Posts Tagged ‘babies’
* Scientists explain why people want to eat babies. The more you know!
This week, an F.A.A. advisory panel will meet to complete its recommendations to relax most of the restrictions. The guidelines are expected to allow reading e-books or other publications, listening to podcasts, and watching videos, according to several of the panel’s members who requested anonymity because they could not comment on the recommendations. The ban on sending and receiving e-mails and text messages or using Wi-Fi during takeoff or landing is expected to remain in place, as is the prohibition on making phone calls throughout the flight, the panel members said.
* Original LOST writer’s bible. It’s worse than you thought!
* The Star Wars Minute. A podcast devoted to overanalyzing Star Wars, minute by minute by minute. It’s up to minute 81, during the trash compactor scene.
* Despite having more freedom over curriculum, budgets and staffing than traditional public schools, the majority of Milwaukee’s independent charter schools are not meeting performance expectations, according to statewide report card results for 2012-’13. Of the 17 independent charters in Milwaukee that received a rating through the state’s new school report card accountability system, 53% fell below expectations, with two schools authorized by the City of Milwaukee receiving a failing grade. Traditional MPS school rankings are even worse, as the article makes clear, for many reasons including charter selectivity.
* This is probably the most American thing that has ever happened: A 70-year-old woman employed by the same court for more than 34 years was fired just nine months before her scheduled retirement, for helping an inmate obtain a DNA test that led to his exoneration.
* The Sexy Lamp Test: When the Bechdel Test Is Too Much To Ask.
* Did I do this one already? Grad Students Are Ruining Everything.
Which brings me to the second intersection: Universities are saving a ton of money in this arrangement. Good jobs with health insurance and a decent salary are being replaced by grad students who are desperate to stand out in a competitive marketplace. Our own job descriptions are so vague (if they exist on paper at all) and our employment so tenuous (its common to not know if or how much you’ll get paid from semester to semester) that you can convince us to do just about anything: we’ll work 60, 80, maybe 100 hours a week on things that amount to maybe one line on a CV and another soon-to-be outdated software fluency skill. This is time that could be spent on a second job (if you’re contract lets you even do that) that might supplement your paltry living stipend. A grad student might need the money for all of the supplies and services that she’ll need to buy upfront on her credit card while she waits a few weeks or months for her reimbursement. Or maybe a grad student just needs to buy a new computer, something that every other white-collar corporate job would have waiting for you at your desk. Or $400-worth of books because your cash-strapped library hasn’t procured a recent title in your field since 2007.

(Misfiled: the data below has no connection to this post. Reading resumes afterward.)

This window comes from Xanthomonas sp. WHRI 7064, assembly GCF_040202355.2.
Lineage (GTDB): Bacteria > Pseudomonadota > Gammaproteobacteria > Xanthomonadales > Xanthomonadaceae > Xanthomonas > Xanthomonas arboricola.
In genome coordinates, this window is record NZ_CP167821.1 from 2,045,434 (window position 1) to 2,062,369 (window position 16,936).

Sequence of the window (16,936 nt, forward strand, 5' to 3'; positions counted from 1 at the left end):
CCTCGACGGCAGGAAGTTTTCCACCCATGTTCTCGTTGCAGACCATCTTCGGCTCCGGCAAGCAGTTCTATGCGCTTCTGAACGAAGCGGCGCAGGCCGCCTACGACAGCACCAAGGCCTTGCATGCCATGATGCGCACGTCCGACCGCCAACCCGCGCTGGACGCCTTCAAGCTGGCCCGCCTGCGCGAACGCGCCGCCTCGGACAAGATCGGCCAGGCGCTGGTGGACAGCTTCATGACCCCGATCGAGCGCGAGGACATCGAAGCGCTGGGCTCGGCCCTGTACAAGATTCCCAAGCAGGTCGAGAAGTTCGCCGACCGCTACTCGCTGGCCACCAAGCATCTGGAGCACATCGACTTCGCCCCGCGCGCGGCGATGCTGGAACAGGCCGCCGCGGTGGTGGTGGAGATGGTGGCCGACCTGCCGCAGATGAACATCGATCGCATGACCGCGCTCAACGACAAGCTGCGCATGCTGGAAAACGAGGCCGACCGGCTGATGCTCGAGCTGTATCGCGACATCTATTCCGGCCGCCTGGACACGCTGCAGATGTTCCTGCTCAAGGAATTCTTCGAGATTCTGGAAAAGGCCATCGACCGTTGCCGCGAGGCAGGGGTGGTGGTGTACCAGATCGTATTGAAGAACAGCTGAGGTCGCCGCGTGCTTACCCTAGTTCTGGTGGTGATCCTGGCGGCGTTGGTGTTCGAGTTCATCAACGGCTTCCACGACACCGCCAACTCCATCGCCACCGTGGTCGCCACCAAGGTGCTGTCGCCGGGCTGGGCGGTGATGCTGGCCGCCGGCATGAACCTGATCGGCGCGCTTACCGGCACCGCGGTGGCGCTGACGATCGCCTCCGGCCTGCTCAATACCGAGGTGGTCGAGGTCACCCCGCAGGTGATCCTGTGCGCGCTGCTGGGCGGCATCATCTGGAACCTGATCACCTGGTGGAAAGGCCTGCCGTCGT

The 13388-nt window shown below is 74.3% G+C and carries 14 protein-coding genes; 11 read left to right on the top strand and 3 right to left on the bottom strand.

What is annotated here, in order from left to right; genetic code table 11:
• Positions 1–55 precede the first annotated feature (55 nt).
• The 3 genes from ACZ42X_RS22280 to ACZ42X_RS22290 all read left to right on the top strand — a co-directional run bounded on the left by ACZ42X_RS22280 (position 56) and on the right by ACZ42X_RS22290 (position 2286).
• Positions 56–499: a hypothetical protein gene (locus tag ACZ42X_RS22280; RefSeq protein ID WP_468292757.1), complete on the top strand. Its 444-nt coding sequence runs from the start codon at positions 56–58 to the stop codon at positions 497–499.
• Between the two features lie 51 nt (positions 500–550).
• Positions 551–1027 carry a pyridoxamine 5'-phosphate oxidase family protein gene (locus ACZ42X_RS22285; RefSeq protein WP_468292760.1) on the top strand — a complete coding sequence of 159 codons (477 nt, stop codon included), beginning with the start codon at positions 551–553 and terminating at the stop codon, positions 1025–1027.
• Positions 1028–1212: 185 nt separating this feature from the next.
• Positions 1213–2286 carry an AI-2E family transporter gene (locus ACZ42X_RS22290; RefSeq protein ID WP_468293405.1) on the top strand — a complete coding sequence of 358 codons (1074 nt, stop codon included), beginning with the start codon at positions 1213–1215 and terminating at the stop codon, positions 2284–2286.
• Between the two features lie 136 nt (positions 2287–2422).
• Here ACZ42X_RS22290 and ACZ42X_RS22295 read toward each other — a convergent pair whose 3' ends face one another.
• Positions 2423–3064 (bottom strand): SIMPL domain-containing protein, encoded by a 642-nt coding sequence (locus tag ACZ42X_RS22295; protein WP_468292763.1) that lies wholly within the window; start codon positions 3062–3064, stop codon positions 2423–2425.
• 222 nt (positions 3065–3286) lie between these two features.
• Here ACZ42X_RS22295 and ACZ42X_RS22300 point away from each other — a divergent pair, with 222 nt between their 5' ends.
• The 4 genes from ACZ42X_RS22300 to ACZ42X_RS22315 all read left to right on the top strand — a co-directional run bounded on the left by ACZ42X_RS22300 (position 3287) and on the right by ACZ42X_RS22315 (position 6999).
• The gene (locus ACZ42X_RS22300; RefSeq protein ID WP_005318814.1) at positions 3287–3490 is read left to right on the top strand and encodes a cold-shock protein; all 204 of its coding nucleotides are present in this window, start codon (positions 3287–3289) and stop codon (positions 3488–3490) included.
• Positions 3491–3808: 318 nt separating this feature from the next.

* And MetaFilter perfects mansplaining as a bunch of dudes without kids hector poor moms about how to manage their diaper needs. Stay for the breastfeeding hectoring!
Young female professors with children leave the profession in greater numbers than their cohorts, too. The retention gap between female professors with children and those without, as well as men with and without children, narrows at mid-career – presumably when children are older and require less care – but women are still underrepresented at the higher rungs of the academic ladder. Tenure-track female professors also are likelier to be unmarried, divorced and childless than their male counterparts (12 years after receiving their Ph.D.s, 44 percent of female tenured faculty were married with children, versus 70 percent of male tenured faculty, according to the National Science Foundation’s landmark Survey of Doctorate Recipients, which has tracked 160,000 Ph.D.s in the sciences, social sciences and humanities since the effort began in the 1970s) – what Mason called a “double equity problem.” More at “The Mom Penalty” at Inside Higher Ed.